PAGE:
Since the net worth tracker is no longer available at Learnvest, I use the free dashboard at Personal Capital. I know that there are other websites that feature calculators for figuring out your net worth, but I honestly haven’t looked at them. I am more comfortable with this website and feel confident about recommending it to others. It is free, but you have to link your accounts to it. What I liked about the original Learnvest dashboard was that you didn’t need to link it directly to your financial accounts. You could just manually plug in the amount into the appropriate spaces. Again, the Personal Capital dashboard is just a great alternative to checking your net worth.

Once I started getting closer to the positive side of my net worth equation, I was able to become more comfortable with the idea of investing and saving for retirement. In order to become used to the idea of investing in the stock market and overcoming my fear, I needed to study all about it. Learnvest articles helped me do that. I would read the articles and nod each time each concept made sense. However, I needed more concrete information so I started looking at They had a really good series on basic concepts such as stocks and bonds and how the market worked. I really had to start from scratch, so that was a good way of learning it and getting rid of the fear in me. As I learned more about the markets and how investing worked, I went all in and started investing whatever I could.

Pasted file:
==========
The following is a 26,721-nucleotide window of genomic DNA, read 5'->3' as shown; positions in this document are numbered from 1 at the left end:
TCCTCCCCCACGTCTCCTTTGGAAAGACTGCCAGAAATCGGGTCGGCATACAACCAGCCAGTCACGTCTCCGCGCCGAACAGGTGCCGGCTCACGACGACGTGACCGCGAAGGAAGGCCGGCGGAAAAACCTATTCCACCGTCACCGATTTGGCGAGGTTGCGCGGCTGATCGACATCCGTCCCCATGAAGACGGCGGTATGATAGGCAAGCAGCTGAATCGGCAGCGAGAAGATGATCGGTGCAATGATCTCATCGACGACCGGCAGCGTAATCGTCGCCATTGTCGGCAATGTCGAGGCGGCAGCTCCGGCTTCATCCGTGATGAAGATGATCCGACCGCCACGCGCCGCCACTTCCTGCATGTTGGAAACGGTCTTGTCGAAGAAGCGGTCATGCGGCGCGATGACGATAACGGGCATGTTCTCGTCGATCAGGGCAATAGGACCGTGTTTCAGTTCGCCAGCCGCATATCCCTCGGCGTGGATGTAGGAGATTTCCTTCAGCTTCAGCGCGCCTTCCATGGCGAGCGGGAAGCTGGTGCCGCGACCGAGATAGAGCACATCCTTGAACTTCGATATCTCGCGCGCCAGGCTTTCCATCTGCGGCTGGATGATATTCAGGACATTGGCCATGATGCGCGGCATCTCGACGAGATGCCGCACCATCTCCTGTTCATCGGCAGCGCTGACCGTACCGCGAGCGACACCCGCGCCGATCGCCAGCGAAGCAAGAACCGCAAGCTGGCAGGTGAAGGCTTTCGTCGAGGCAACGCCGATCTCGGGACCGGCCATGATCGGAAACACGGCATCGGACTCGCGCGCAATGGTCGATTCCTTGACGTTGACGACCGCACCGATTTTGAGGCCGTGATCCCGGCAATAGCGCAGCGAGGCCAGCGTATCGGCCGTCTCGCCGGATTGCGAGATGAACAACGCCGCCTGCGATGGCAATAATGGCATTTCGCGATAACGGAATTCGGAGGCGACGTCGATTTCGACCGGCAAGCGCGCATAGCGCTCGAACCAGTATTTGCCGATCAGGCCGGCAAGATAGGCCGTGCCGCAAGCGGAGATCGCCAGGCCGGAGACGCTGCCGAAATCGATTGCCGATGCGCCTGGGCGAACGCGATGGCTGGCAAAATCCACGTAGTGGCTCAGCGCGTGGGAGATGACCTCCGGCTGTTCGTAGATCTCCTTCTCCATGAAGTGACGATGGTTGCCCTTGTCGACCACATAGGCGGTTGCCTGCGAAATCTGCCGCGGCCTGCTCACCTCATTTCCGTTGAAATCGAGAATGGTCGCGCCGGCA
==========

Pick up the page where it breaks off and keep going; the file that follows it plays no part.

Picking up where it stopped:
Screen Shot 2018-09-12 at 15.03.14.png

Again, I checked a lot of websites when I was paying off debt, but these three were the ones I was constantly checking. It was really a way to track my progress. By being able to track hard numbers and see how much of my debt was going down, I was able to remain focused and motivated. It gave me the goal that I was aiming for. Once you’ve set your goal, the best way to get there was to stay the course. It helps if you have signs that assure you you’re in the right direction. I used these sites as my guide posts.

I hope these websites can help others, too.

Screen Shot 2018-11-27 at 10.56.41

Leave a Reply

Fill in your details below or click an icon to log in: Logo

You are commenting using your account. Log Out /  Change )

Facebook photo

You are commenting using your Facebook account. Log Out /  Change )

Connecting to %s

This site uses Akismet to reduce spam. Learn how your comment data is processed.